IP Network Address Translator (NAT) Terminology and Considerations (RFC2663)
Original Publication Date: 1999-Aug-01
Included in the Prior Art Database: 2019-Feb-11
Internet Society Requests For Comment (RFCs)
P. Srisuresh: AUTHOR [+1]
This document attempts to describe the operation of NAT devices and the associated considerations in general, and to define the terminology used to identify various flavors of NAT. This memo provides information for the Internet community.
Network Working Group P. Srisuresh Request for Comments: 2663 M. Holdrege Category: Informational Lucent Technologies August 1999
IP Network Address Translator (NAT) Terminology and Considerations
Status of this Memo
This memo provides information for the Internet community. It does not specify an Internet standard of any kind. Distribution of this memo is unlimited.
Copyright (C) The Internet Society (1999). All Rights Reserved.
The motivation behind this document is to provide clarity to the terms used in conjunction with Network Address Translators. The term "Network Address Translator" means different things in different contexts. The intent of this document is to define the various flavors of NAT and standardize the meaning of terms used.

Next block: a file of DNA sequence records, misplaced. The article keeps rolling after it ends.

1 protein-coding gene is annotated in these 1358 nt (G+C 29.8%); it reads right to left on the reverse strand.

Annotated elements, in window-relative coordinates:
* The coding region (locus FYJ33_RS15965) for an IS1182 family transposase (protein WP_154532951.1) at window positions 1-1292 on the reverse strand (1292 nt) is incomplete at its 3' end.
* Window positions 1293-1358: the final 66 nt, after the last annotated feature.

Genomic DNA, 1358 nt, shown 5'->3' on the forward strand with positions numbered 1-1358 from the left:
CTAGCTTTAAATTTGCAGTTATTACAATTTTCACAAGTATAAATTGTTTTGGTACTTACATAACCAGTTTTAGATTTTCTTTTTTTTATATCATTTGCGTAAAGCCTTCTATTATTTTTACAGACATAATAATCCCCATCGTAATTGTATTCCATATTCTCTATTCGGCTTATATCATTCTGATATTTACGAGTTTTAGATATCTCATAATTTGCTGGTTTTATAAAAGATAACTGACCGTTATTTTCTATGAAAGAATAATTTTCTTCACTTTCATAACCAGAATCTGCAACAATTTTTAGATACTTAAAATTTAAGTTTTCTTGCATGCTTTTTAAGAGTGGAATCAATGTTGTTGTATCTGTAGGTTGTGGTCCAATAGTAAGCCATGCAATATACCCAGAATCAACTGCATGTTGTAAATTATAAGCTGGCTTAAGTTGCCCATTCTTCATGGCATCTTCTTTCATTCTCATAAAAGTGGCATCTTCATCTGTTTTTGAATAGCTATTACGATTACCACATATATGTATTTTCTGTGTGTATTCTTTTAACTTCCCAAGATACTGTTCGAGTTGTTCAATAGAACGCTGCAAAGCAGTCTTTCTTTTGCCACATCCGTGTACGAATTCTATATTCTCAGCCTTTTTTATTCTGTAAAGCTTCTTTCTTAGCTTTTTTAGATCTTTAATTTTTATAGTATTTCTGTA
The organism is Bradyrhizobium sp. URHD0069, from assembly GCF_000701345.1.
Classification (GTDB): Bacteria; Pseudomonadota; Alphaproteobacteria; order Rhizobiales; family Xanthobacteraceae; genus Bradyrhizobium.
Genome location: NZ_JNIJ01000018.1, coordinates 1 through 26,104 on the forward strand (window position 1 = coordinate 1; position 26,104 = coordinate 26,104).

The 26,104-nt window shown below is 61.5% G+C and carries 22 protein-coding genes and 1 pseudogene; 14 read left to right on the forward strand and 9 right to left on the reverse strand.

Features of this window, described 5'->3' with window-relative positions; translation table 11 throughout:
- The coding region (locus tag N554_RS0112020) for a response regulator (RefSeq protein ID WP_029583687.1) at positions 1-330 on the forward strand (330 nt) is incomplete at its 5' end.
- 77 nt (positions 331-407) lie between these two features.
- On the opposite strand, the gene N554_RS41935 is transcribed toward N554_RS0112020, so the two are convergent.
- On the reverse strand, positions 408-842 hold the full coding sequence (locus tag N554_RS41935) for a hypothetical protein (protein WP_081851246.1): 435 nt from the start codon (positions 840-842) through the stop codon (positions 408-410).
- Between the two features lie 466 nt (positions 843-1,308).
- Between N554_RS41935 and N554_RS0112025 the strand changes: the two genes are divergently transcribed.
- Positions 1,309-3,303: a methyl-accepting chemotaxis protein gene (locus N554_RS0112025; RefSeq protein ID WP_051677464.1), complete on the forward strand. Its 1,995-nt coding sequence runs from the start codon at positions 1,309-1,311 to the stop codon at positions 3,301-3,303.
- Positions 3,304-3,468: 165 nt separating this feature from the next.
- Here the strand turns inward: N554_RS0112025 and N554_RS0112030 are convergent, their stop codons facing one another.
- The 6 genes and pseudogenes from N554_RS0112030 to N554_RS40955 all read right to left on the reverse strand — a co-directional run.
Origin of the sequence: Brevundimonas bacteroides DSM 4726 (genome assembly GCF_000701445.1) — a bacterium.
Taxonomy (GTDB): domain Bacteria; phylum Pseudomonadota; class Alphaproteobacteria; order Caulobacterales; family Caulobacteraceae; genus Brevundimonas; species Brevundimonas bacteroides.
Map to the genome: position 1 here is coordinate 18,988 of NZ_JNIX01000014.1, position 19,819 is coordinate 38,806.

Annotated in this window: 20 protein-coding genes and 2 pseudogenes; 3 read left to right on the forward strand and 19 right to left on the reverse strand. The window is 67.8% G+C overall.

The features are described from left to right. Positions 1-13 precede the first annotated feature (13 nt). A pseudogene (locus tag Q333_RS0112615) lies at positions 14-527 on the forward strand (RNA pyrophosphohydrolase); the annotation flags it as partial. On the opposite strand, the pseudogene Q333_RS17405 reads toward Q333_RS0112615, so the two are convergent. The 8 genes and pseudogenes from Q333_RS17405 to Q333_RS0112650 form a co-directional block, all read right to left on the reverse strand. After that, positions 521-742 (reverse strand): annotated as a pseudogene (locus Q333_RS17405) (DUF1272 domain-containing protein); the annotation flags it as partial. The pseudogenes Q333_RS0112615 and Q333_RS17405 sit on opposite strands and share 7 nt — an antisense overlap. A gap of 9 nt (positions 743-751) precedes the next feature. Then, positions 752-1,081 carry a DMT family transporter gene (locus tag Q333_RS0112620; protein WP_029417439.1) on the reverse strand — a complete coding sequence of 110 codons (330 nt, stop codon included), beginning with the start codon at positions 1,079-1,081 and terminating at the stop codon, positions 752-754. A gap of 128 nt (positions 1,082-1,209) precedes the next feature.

The authors listed are editors for this document and owe the content to contributions from members of the working group. Large chunks of the document titled, "IP Network Address Translator (NAT)" were extracted almost as is, to form the initial basis for this document. The editors would like to thank the authors Pyda Srisuresh and Kjeld Egevang for the same. The editors would like to thank Praveen Akkiraju for his contributions in describing NAT deployment scenarios. The editors would also like to thank the IESG members Scott Bradner, Vern Paxson and Thomas Narten for their detailed review of the document and adding clarity to the text.
Network Address Translation is a method by which IP addresses are mapped from one realm to another, in an attempt to provide transparent routing to hosts. Traditionally, NAT devices are used to connect an isolated address realm with private unregistered addresses to an external realm with globally unique registered addresses. This document attempts to describe the operation of NAT devices and the associated considerations in general, and to define the terminology used to identify various flavors of NAT.
Srisuresh & Holdrege Informational [Page 1]
RFC 2663 NAT Terminology and Considerations August 1999
1. Introduction and Overview
The need for IP Address translation arises when a network’s internal IP addresses cannot be used outside the network either because they are invalid for use outside, or because the internal addressing must be kept private from the external network.
Address translation allows (in many cases, except as noted in sections 8 and 9) hosts in a private network to transparently communicate with destinations on an external network and vice versa. There are a variety of flavors of NAT and terms to match them. This document attempts to define the terminology used and to identify various flavors of NAT. The document also attempts to describe other considerations applicable to NAT devices in general.
Note, however, this document is not intended to describe the operations of individual NAT variations or the applicability of NAT devices.
NAT devices attempt to provide a transparent routing solution to end hosts trying to commu...